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IAR C-compiler for AVR: Array of pointers to strings in flash

Started by Erik Cato February 3, 2004
Mats Kindahl <mats.kindahl@nowhere.net> wrote in message news:<u3c9sno66.fsf@mail.iar.se>...
> erik.cato@japro.se (Erik Cato) writes: > > > Hi group! > > > > Looking for help from someone with experience with IAR&#2013266100;s C-compiler > > for AVR (ATmega16/32) > > > > I want to declare an array with pointers to constant text. And both of > > the should be in flash-memory, like this. > > > > __flash char * __flash textTab[] = > > { > > "Text1", > > "Text2", > > "Text3", > > "Text4", > > "Text5", > > "Text6", > > "Text7", > > "Text8", > > "Text9", > > }; > > [snipped code placing char arrays explicitly in flash memory] > > > But this is not sufficient bacause we need a LOT more texts. > > If you want to place string literals in flash memory, supply the > command-line option --string_literals_in_flash to the compiler. But > beware: it might not really solve your problem. > > What are you going to do with all the strings? If you are going to > write them out, you will have to recompile (parts of) the library to > get a printf() version accepting pointers into flash memory. > > Best wishes, > Mats Kindahl
Neither char __flash * __flash textTab[] = .... or __flash char __flash * textTab[] = ... did work but with the commandline option --string_literals_in_flash it did. We are writing special functions for displaying text so there is no need for printf. //Erik
Hans-Bernhard Broeker <broeker@physik.rwth-aachen.de> writes:

> Mats Kindahl <mats.kindahl@nowhere.net> wrote: > > > The problem is a result of the fact that, according to the ANSI > > standard, generic pointers have to be able to point to string literals > > and generic pointers cannot point to flash memory. > > Let's first note that ANSI/ISO C specs obviously say nothing about > flash memory.
Correct; that's why it's not very practical (or nice) to place all string literals in flash memory by default (but, as I mentioned, you can pass the --string_literals_in_flash to the compiler to get this behaviour).
> Now, if the compiler does implement an extension like this __flash, > but does not also implement generic pointers in a way that they *can* > point at it, that's IMHO at least a serious misfeature of the > compiler. It's not strictly a bug for the only reason that this whole > issue is outside the domain of the standard, i.e. the implementor can > technically do whatever they please about it. > > Such a situation effectively means that "pointers to flash" are not > actually "pointers" (as defined by the language) at all. Just about > every usage of such pointers could go fatally wrong, then, for lots of > crazy, hard-to-find reasons.
I can't see your reasoning behind this: how could using pointers to flash (or any other specific memory) go fatally wrong in "just about every usage"? There's nothing magic or strange about flash memory, it's just in another address space. You can have pointers to flash memory: the problem is about having *one* (i.e., generic) pointer that can point to flash memory *and* to "static" *and* to "auto" memory at the "same" time. Consider: char const __flash my_string[] = "Hello World!"; int main() { static char const static_string[] = "This is a string in static memory"; char const auto_string[] = "This is a string in auto memory"; char const* ptr = my_string; puts(ptr); ptr = static_string; puts(ptr); ptr = auto_string; puts(ptr); } The pointer 'ptr' cannot point to all three memories. Of course it is possible to "tag" the generic pointer with extra information about the memory, effectively extending the address space, but that is impractical and wastes loads of memory for no obvious benefit (except, perhaps, academical benefits).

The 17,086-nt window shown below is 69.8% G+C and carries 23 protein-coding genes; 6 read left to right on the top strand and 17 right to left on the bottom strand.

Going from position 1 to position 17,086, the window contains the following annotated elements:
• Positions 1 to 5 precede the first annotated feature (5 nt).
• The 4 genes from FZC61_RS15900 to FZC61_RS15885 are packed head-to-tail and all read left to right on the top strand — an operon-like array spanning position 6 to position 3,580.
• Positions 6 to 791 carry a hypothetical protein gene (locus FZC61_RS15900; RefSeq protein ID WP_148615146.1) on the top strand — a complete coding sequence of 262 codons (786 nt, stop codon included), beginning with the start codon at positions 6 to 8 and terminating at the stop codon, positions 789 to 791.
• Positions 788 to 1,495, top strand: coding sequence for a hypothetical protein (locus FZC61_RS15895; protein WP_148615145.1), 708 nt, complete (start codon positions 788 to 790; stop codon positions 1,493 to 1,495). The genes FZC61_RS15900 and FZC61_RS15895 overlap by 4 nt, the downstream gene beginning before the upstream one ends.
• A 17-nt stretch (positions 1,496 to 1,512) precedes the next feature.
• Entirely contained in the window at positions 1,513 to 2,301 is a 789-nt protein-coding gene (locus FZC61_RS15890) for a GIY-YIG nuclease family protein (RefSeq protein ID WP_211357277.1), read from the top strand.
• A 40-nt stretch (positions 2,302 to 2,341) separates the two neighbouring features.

> The language specs go to quite some length to make sure that generic > pointers can be implemented including a "memory class specifier", if > the target platform needs that. Not making use of that flexibility is > somewhat wasteful.
...and tagging every pointer in a program with the memory class is definitely wasteful; esp. since there is no problems at all having pointers to flash memory as long as you *treat* them as pointers to flash memory. Best wishes, Mats Kindahl -- IAR Systems in Uppsala, Sweden. Any opinions expressed are my own and not those of my company. Spam prevention: contact me at mNaOtSkPiAnM@acm.org or mNaOtSs.kPindAahMl@iar.se, removing the *NO SPAM* from the address.
erik.cato@japro.se (Erik Cato) writes:

> Mats Kindahl <mats.kindahl@nowhere.net> wrote in message news:<u3c9sno66.fsf@mail.iar.se>... >> erik.cato@japro.se (Erik Cato) writes: >> >>> Hi group! >>> >>> Looking for help from someone with experience with IAR&#2013266100;s >>> C-compiler for AVR (ATmega16/32) >>> >>> I want to declare an array with pointers to constant text. And >>> both of the should be in flash-memory, like this. >>> >>> __flash char * __flash textTab[] = >>> { >>> "Text1", >>> "Text2", >>> "Text3", >>> "Text4", >>> "Text5", >>> "Text6", >>> "Text7", >>> "Text8", >>> "Text9", >>> }; >> >> [snipped code placing char arrays explicitly in flash memory] >> >>> But this is not sufficient bacause we need a LOT more texts. >> >> If you want to place string literals in flash memory, supply the >> command-line option --string_literals_in_flash to the compiler. But >> beware: it might not really solve your problem. >> >> What are you going to do with all the strings? If you are going to >> write them out, you will have to recompile (parts of) the library >> to get a printf() version accepting pointers into flash memory.
[snip]
> Neither > char __flash * __flash textTab[] = .... > or > __flash char __flash * textTab[] = ... > did work but with the commandline option --string_literals_in_flash > it did.
Sorry, I was unclear. What I meant was that the original declaration did not declare the right kind of array. You have to change the declaration *and* add the command line switch.
> We are writing special functions for displaying text so there is no > need for printf.
Then you will have no problems (in this regard, at least). You do know that you can reuse the printf() implementation if you need more advanced printing? It can also be configured to exclude some support that is not needed (for example, printing floating-point numbers). Best wishes, Mats Kindahl -- IAR Systems in Uppsala, Sweden. Any opinions expressed are my own and not those of my company. Spam prevention: contact me at mNaOtSkPiAnM@acm.org or mNaOtSs.kPindAahMl@iar.se, removing the *NO SPAM* from the address.